Enter a search term such as “mobile analytics” or browse our content using the filters above.
That’s not only a poor Scrabble score but we also couldn’t find any results matching
Check your spelling or try broadening your search.
Sorry about this, there is a problem with our search at the moment.
Please try again later.
If you’ve been blogging for any length of time, you’ll probably feel that it’s old hat. The principle is simple – you talk about something that you’re interested and/or passionate about, and through that you find people that are interested in the same sort of things that you are.
Over time if you’re a good write or really passionate or you simply create / get hold of good content, you’ll rise to the top of that niche vertical interest, which in turn will result in more readers.
The problem is that until very recently blogging was kind of hard to do – you have to be at least a little technically literate to be able to use the blog software interfaces. The result being that until recently blogging definitely wasn’t part of the mainstream consciousness.
Shoot forward to today and I’m pretty confident that blogging is at the tipping point (at least in the UK that is – I’ve no idea what’s happening in the US or the rest of the world for that matter), for three different reasons which I’ll outline below.
For starters, MySpace seems to be everywhere. A week or so ago, my brother went to the O2 Wireless festival here in London, and he came back with several MySpace stickers and buttons for me – he didn’t know what MySpace was but he did know what blogging was (I’ve just introduced him to Flickr, so he’s starting to open his eyes a little), and that means something because he's definitely in the 'pragmatic adopter' category.
Today, I was listening to Radio 1 while working so I had the conversation blanked out, until I heard the word blog. I almost jumped up with joy (I am a blogging evangelist in my spare time – Thursday nights are blog rally nights if you’re interested) and started singing Kumbaya. The Radio 1 DJ legitimised the artist Lily Allen’s blog by stating that she was just reading her blog and found it interesting. If you go and visit her blog you’ll see just why MySpace is so popular.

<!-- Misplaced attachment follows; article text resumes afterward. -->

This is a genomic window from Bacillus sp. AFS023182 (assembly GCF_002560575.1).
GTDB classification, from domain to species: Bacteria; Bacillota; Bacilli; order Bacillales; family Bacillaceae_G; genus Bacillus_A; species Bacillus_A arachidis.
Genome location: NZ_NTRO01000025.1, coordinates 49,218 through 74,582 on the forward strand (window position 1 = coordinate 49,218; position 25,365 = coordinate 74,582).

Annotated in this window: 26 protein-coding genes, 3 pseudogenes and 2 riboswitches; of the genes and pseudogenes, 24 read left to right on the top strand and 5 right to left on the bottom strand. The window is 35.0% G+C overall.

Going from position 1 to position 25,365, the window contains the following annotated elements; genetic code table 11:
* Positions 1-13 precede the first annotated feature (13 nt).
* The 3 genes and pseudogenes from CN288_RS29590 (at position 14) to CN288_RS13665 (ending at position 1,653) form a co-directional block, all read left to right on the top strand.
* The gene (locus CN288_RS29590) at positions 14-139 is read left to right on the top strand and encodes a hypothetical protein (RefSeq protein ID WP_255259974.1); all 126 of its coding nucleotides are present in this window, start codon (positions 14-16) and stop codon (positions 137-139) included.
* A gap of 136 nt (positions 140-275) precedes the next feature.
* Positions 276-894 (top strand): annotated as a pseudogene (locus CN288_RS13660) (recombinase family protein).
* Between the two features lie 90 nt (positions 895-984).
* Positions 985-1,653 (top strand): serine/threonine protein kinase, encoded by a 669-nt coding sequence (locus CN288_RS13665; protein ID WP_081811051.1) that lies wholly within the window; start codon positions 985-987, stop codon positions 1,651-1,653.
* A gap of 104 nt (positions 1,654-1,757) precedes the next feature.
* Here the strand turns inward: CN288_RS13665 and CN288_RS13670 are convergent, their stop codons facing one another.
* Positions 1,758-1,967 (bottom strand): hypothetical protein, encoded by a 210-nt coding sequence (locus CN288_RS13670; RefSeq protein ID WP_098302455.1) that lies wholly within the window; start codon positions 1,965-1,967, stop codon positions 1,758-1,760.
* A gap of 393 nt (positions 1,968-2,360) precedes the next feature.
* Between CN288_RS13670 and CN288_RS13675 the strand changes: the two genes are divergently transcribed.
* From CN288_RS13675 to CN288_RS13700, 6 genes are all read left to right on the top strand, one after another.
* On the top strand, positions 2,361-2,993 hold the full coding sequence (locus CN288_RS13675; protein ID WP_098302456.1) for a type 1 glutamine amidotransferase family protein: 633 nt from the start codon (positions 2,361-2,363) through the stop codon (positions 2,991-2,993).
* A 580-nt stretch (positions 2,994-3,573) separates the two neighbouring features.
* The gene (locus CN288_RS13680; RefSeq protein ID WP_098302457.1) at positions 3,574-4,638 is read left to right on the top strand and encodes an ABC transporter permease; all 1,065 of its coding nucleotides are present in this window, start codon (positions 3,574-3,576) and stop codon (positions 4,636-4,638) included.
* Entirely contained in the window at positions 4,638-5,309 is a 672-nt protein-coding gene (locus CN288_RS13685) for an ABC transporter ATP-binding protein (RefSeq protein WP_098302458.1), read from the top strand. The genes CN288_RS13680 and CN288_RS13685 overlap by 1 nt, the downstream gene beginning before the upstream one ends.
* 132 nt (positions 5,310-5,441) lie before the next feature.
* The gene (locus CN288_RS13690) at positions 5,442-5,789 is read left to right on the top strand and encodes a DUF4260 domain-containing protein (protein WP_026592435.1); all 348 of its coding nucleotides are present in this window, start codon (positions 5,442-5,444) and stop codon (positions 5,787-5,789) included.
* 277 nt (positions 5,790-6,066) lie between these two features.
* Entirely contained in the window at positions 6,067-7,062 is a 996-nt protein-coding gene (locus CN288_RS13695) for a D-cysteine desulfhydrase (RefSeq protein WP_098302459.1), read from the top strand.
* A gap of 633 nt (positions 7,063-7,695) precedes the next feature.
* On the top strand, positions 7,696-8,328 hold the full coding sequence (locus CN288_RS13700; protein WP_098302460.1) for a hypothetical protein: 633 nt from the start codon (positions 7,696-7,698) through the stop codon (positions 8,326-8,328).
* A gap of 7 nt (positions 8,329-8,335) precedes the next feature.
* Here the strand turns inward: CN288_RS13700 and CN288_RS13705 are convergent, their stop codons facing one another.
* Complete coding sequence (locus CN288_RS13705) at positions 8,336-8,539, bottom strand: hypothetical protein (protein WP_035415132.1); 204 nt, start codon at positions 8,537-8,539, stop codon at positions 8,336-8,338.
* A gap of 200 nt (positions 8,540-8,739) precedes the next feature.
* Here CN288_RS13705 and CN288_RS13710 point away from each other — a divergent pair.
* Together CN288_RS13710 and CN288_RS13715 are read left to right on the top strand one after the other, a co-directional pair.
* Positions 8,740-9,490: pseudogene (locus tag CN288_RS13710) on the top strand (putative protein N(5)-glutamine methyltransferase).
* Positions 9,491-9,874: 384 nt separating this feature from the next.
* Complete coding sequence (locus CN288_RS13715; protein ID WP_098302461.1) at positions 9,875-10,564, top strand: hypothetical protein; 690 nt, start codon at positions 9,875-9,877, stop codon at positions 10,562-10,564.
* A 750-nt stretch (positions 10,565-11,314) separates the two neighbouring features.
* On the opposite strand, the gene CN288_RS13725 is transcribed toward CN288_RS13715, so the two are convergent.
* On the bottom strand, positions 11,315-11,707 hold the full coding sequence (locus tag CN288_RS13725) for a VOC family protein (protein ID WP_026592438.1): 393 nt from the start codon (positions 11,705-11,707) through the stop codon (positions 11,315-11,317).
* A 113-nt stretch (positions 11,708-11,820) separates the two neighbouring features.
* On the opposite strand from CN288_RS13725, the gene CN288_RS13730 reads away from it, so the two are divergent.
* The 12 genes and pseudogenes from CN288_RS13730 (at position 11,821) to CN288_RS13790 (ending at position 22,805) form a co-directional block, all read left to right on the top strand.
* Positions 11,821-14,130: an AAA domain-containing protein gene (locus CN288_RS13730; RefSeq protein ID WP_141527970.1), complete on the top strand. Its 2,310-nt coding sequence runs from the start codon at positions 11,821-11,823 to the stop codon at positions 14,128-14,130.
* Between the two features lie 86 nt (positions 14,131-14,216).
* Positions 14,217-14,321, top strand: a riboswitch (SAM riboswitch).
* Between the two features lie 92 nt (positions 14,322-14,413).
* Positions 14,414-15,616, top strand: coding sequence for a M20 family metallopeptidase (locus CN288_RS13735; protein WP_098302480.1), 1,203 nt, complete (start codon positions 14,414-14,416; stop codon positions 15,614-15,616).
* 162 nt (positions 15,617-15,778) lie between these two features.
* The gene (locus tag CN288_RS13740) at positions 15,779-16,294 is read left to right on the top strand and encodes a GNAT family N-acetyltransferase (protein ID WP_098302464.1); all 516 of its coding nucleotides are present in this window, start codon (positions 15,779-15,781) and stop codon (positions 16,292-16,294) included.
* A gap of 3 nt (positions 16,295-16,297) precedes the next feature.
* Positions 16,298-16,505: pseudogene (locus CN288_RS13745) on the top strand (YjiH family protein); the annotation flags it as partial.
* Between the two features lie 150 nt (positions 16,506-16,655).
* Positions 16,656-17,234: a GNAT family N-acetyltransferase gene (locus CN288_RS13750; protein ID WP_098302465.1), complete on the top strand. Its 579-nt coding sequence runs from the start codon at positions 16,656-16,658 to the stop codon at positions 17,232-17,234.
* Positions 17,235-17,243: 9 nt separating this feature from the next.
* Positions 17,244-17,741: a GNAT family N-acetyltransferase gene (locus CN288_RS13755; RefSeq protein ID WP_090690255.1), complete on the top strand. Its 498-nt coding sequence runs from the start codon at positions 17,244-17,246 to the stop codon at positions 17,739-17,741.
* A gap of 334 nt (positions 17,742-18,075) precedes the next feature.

As a parallel to this, the rise of teenagers in school using MySpace and posting photos to their blogs was also all over the UK news today. Whilst I’m not keen on youngsters posting revealing or even semi-revealing photos to any site at all, it still does point to the apparent ubiquity of MySpace. Which concerns me, but that’s another entry...
Completely opposite to this, in the last three weeks I’ve been approached by various organisations to consult on, project manage and implement blogging solutions for corporate clients, a large property Plc amongst them. Although this in itself is not important, the fact that a large traditional property Plc based in London is looking at a blog solution as a tool to develop a community voice around one of their property projects is, and it’s exciting.
I’m not completely and absolutely sure we’re on the cusp of an enterprise blogging awakening, but I am pretty sure that the rise of MySpace and other community sites like it is signalling a wind change on the consumer driven internet, and that this in turn is realising the potential of what the internet is all about – conversation and community. The next 18 months are going to be interesting!
E-consultancy will be running business blogging events later this year. Interested marketers / business folk should contact firstname.lastname@example.org for more information.